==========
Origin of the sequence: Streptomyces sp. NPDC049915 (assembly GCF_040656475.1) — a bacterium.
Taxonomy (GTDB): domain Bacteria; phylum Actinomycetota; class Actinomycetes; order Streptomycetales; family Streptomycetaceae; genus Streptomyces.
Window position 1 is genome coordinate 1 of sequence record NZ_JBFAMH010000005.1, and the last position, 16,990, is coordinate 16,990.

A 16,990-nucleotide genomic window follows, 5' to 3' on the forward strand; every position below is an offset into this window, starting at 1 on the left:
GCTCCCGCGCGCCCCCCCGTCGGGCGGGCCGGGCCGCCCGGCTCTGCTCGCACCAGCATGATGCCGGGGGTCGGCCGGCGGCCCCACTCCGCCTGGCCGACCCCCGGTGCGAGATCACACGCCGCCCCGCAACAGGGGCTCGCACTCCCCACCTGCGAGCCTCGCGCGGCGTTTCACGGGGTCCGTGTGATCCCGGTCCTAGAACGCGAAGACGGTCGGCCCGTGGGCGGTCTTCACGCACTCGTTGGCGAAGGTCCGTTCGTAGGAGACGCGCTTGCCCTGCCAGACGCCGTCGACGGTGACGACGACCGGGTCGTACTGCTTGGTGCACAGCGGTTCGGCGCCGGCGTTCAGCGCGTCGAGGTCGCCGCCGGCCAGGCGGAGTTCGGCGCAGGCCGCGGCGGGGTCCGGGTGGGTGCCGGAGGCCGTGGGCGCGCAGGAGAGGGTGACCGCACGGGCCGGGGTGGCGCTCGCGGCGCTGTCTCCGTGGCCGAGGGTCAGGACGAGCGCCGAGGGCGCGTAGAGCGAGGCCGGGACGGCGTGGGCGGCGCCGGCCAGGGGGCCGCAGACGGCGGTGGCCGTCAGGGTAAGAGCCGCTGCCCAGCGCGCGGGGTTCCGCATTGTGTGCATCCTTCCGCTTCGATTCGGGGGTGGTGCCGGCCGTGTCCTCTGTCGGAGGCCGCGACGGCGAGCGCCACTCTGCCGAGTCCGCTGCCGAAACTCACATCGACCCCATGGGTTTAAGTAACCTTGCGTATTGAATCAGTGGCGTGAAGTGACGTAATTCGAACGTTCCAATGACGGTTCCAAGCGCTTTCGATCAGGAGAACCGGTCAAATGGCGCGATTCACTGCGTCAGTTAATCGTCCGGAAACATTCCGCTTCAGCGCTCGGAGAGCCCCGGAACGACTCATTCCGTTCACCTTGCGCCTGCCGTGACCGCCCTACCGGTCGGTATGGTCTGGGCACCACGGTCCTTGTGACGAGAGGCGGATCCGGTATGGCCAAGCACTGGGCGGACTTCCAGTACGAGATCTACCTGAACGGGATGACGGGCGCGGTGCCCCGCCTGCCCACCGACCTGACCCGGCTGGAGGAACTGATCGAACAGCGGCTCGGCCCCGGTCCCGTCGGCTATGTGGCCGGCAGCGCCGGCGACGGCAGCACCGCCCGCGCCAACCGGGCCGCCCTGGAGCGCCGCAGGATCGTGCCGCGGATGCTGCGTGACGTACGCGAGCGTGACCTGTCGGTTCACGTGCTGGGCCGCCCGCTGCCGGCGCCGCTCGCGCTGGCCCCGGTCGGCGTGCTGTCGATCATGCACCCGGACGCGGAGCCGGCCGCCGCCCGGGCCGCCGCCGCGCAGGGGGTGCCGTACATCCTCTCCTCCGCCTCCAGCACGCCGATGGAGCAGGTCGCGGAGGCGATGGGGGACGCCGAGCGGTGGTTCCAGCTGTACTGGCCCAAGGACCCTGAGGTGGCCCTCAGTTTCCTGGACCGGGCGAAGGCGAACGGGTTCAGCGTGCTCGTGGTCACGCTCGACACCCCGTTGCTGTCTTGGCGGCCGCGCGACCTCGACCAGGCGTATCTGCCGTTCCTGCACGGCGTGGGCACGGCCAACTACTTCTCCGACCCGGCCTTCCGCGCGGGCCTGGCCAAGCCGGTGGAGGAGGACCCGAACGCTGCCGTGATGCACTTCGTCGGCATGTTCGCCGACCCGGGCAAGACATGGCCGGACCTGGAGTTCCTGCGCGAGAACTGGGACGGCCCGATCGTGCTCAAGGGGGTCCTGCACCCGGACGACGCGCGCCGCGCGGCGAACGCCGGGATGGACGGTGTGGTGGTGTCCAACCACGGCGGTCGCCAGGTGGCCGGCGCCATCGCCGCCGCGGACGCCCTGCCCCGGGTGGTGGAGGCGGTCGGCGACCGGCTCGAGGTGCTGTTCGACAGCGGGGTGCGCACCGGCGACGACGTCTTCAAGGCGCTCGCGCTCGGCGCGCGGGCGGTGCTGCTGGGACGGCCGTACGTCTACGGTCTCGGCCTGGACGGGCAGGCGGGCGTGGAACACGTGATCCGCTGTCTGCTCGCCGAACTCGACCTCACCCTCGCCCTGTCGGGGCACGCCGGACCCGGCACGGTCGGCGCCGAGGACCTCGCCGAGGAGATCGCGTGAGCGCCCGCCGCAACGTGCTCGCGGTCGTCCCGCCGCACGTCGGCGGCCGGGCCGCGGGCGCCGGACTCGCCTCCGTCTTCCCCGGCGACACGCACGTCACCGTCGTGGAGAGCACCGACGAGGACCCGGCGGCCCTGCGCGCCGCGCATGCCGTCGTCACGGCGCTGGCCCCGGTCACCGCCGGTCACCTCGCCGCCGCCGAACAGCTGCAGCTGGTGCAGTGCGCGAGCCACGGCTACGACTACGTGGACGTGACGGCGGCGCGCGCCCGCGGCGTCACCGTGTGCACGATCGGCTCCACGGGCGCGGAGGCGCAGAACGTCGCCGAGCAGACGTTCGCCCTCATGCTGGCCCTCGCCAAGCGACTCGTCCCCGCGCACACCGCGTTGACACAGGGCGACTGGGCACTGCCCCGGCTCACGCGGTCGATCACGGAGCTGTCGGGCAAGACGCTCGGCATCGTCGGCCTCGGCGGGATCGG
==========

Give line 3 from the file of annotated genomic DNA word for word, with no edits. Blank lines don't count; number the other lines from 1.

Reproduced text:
Window position 1 is genome coordinate 1 of sequence record NZ_JBFAMH010000005.1, and the last position, 16,990, is coordinate 16,990.